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CHECHNYA LINKS LIBRARY

May 5th 2010 · Prague Watchdog / Vadim Borshchev · PRINTER FRIENDLY FORMAT · E-MAIL THIS · ALSO AVAILABLE IN: RUSSIAN 

Death in Europe (weekly review)

Death in Europe (weekly review)

By Vadim Borshchev, special to Prague Watchdog

The sensation that erupted last week concerning the charges brought by the Austrian prosecutor against Ramzan Kadyrov offers us a good pretext for discussion – not of Kadyrov and his alleged involvement in murder, but of the situation that is currently faced by Chechen refugees in Europe. The physical elimination of critics of the present Chechen government is by now a topic that is almost exhausted. All of its various aspects have been discussed over and over again, and it is presently  the subject of upcoming criminal trials that will feature not only the Chechen leader but also the top Russian government officials who have granted him immunity from prosecution. The history of these extrajudicial killings is rife with new evidence. Now we await transparent legal proceedings in which all the details of the various cases will be consolidated into a single picture. So far, however, Russia is showing little response to the proliferating complaints by the law enforcement agencies of various countries about killings whose trail apparently leads back to Chechnya.

Umar Israilov might easily be alive today had the Austrian police done their job properly, without taking any measures beyond those that are prescribed by law. In the summer of 2008 Israilov, one of Kadyrov’s former security guards, who had given the European Court of Human Rights in Strasbourg information about the Chechen leader's personal involvement in kidnapping, torture and murder, appealed to the Austrian authorities to provide him with protection because he believed that his life was in danger. At the same time, one of Kadyrov's assistants, known by the alias “Arbi” (referred to as “Artur K” in the Austrian prosecutor's report), told the Austrian police that he had been sent to Vienna to kill Israilov. He also told them that Kadyrov had a hit list of people he wanted eliminated. The Austrian authorities refused to grant protection to Israilov. They saw "no reason to presuppose danger”. Arbi, who had asked for protection for himself and his family, was deported back to Russia. In January 2009 Israilov was killed. After his extradition Arbi disappeared, and the report of the Austrian prosecutor suggested he was no longer alive. Another witness in the Israilov case who had pointed to the identity of the actual killer, was found dead in Azerbaijan.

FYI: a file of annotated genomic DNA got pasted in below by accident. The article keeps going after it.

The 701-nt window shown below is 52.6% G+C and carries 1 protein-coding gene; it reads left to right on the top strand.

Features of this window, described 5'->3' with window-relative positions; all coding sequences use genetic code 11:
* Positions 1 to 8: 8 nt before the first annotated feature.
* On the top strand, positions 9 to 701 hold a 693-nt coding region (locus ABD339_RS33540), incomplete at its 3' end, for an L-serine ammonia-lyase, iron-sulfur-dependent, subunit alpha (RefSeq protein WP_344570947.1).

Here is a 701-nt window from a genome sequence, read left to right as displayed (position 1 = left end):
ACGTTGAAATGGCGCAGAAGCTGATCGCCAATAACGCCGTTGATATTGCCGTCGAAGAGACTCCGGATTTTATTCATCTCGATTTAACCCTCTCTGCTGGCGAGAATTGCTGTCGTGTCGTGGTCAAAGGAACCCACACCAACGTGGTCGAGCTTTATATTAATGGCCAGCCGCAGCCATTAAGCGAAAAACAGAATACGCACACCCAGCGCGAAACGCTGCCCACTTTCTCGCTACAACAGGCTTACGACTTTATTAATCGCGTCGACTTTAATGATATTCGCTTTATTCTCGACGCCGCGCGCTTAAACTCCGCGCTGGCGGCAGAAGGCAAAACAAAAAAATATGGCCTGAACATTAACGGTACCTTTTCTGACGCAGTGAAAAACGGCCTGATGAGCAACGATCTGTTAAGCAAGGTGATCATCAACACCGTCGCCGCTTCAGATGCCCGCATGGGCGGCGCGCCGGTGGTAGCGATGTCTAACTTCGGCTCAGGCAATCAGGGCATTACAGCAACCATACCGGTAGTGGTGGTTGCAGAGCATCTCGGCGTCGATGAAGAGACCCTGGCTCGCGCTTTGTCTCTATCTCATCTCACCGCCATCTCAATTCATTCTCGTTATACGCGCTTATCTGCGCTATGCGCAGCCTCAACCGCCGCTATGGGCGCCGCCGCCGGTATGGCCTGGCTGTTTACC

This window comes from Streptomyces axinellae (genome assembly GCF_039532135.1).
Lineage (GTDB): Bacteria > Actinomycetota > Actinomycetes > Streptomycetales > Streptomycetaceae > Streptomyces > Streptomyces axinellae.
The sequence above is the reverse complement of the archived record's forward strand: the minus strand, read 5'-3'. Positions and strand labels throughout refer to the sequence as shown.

There is, of course, nothing new in the fact that European states routinely ignore reports by Chechen refugees of alleged harassment and persecution by Kadyrov's agents. Part of the blame lies with the refugees themselves, since when they apply for asylum the vast majority of them do not tell the truth, and claim to have been members of the resistance or opponents of the government and therefore subject to reprisals. I agree that it is no easy task to pick out the few dozen genuine claimants from the many thousands who use the war in Chechnya as a way to improve their financial situation. But with the amount of information that has now been collected by the human rights organizations, both in Russia and abroad, it is hard to believe that the task is impossible.

Israilov's case is particularly shocking, less because his statements were disbelieved (that is fairly common) than because no credence was given to the very real threats emanating from Arbi, whom Kadyrov had sent to Vienna.  After all, the Austrian police had a recording of their interview with Arbi. Also, it would have been easy to determine whether the testimony contained in Israilov's complaint to the European Court was authentic, since it exactly matched the data on prisons and torture that had been collected by the human rights organizations.

Those same organizations pointed out that Israilov was not an ordinary refugee. There were many ways to tell whether his life was in danger, and none of them were used. Today Austria has at least three Chechen deaths on its conscience, and an unknown number of people who have been tangentially affected – relatives, friends, associates. The Austrian practice is not unique. Other European countries behave in a similar fashion. The number of extraditions of Chechen refugees from Germany, Norway and the countries of Central Europe is increasing month by month. People who have escaped from a country at war must produce certificates and documentary evidence, they must prove that they have been persecuted. In most cases those documents are, of course, missing. The fact remains, however, that while Europe has the right to defend itself against immigrants who are merely in quest of a higher standard of living, it does not have the right to become complicit in extrajudicial killings.

 Photo: Tert.am.


(Translation by DM)


© 2010 Prague Watchdog (see Reprint info).

(P,DM)



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